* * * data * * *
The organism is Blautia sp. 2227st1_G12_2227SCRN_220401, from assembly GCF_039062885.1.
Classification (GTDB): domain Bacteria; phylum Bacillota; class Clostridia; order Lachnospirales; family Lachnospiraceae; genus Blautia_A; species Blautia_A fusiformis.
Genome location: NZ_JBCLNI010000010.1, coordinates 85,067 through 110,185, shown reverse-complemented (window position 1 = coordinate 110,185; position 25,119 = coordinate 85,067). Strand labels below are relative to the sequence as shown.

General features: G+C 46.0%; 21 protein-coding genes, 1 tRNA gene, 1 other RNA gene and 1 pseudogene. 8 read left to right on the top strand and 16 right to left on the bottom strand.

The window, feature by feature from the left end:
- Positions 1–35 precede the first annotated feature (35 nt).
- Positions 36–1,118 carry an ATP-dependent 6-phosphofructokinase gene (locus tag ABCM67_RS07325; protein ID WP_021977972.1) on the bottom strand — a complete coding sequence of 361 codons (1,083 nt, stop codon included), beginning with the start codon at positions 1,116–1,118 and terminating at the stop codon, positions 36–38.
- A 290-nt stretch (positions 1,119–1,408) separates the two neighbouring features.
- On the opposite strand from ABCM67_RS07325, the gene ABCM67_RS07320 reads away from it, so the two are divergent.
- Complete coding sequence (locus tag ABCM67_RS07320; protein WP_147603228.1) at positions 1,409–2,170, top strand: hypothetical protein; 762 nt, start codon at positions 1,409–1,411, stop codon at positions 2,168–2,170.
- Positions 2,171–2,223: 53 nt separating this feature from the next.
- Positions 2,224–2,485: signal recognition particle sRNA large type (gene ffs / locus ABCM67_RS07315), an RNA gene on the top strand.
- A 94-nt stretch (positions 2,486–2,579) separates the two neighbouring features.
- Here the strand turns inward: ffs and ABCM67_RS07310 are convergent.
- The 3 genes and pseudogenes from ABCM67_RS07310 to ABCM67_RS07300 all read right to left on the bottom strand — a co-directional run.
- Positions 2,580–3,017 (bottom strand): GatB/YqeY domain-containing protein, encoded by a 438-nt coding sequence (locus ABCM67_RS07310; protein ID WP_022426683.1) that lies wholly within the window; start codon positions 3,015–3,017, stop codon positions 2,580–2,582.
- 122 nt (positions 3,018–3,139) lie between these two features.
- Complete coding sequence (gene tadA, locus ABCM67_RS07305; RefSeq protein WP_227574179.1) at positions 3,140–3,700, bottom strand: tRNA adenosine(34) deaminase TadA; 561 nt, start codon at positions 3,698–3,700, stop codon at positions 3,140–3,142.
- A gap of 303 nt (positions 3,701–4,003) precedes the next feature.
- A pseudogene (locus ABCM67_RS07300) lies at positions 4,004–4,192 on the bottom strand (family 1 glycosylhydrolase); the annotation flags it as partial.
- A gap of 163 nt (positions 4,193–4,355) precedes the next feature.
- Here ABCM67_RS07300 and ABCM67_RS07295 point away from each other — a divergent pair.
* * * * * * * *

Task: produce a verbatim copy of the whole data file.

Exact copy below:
The organism is Blautia sp. 2227st1_G12_2227SCRN_220401, from assembly GCF_039062885.1.
Classification (GTDB): domain Bacteria; phylum Bacillota; class Clostridia; order Lachnospirales; family Lachnospiraceae; genus Blautia_A; species Blautia_A fusiformis.
Genome location: NZ_JBCLNI010000010.1, coordinates 85,067 through 110,185, shown reverse-complemented (window position 1 = coordinate 110,185; position 25,119 = coordinate 85,067). Strand labels below are relative to the sequence as shown.

General features: G+C 46.0%; 21 protein-coding genes, 1 tRNA gene, 1 other RNA gene and 1 pseudogene. 8 read left to right on the top strand and 16 right to left on the bottom strand.

The window, feature by feature from the left end:
- Positions 1–35 precede the first annotated feature (35 nt).
- Positions 36–1,118 carry an ATP-dependent 6-phosphofructokinase gene (locus tag ABCM67_RS07325; protein ID WP_021977972.1) on the bottom strand — a complete coding sequence of 361 codons (1,083 nt, stop codon included), beginning with the start codon at positions 1,116–1,118 and terminating at the stop codon, positions 36–38.
- A 290-nt stretch (positions 1,119–1,408) separates the two neighbouring features.
- On the opposite strand from ABCM67_RS07325, the gene ABCM67_RS07320 reads away from it, so the two are divergent.
- Complete coding sequence (locus tag ABCM67_RS07320; protein WP_147603228.1) at positions 1,409–2,170, top strand: hypothetical protein; 762 nt, start codon at positions 1,409–1,411, stop codon at positions 2,168–2,170.
- Positions 2,171–2,223: 53 nt separating this feature from the next.
- Positions 2,224–2,485: signal recognition particle sRNA large type (gene ffs / locus ABCM67_RS07315), an RNA gene on the top strand.
- A 94-nt stretch (positions 2,486–2,579) separates the two neighbouring features.
- Here the strand turns inward: ffs and ABCM67_RS07310 are convergent.
- The 3 genes and pseudogenes from ABCM67_RS07310 to ABCM67_RS07300 all read right to left on the bottom strand — a co-directional run.
- Positions 2,580–3,017 (bottom strand): GatB/YqeY domain-containing protein, encoded by a 438-nt coding sequence (locus ABCM67_RS07310; protein ID WP_022426683.1) that lies wholly within the window; start codon positions 3,015–3,017, stop codon positions 2,580–2,582.
- 122 nt (positions 3,018–3,139) lie between these two features.
- Complete coding sequence (gene tadA, locus ABCM67_RS07305; RefSeq protein WP_227574179.1) at positions 3,140–3,700, bottom strand: tRNA adenosine(34) deaminase TadA; 561 nt, start codon at positions 3,698–3,700, stop codon at positions 3,140–3,142.
- A gap of 303 nt (positions 3,701–4,003) precedes the next feature.
- A pseudogene (locus ABCM67_RS07300) lies at positions 4,004–4,192 on the bottom strand (family 1 glycosylhydrolase); the annotation flags it as partial.
- A gap of 163 nt (positions 4,193–4,355) precedes the next feature.
- Here ABCM67_RS07300 and ABCM67_RS07295 point away from each other — a divergent pair.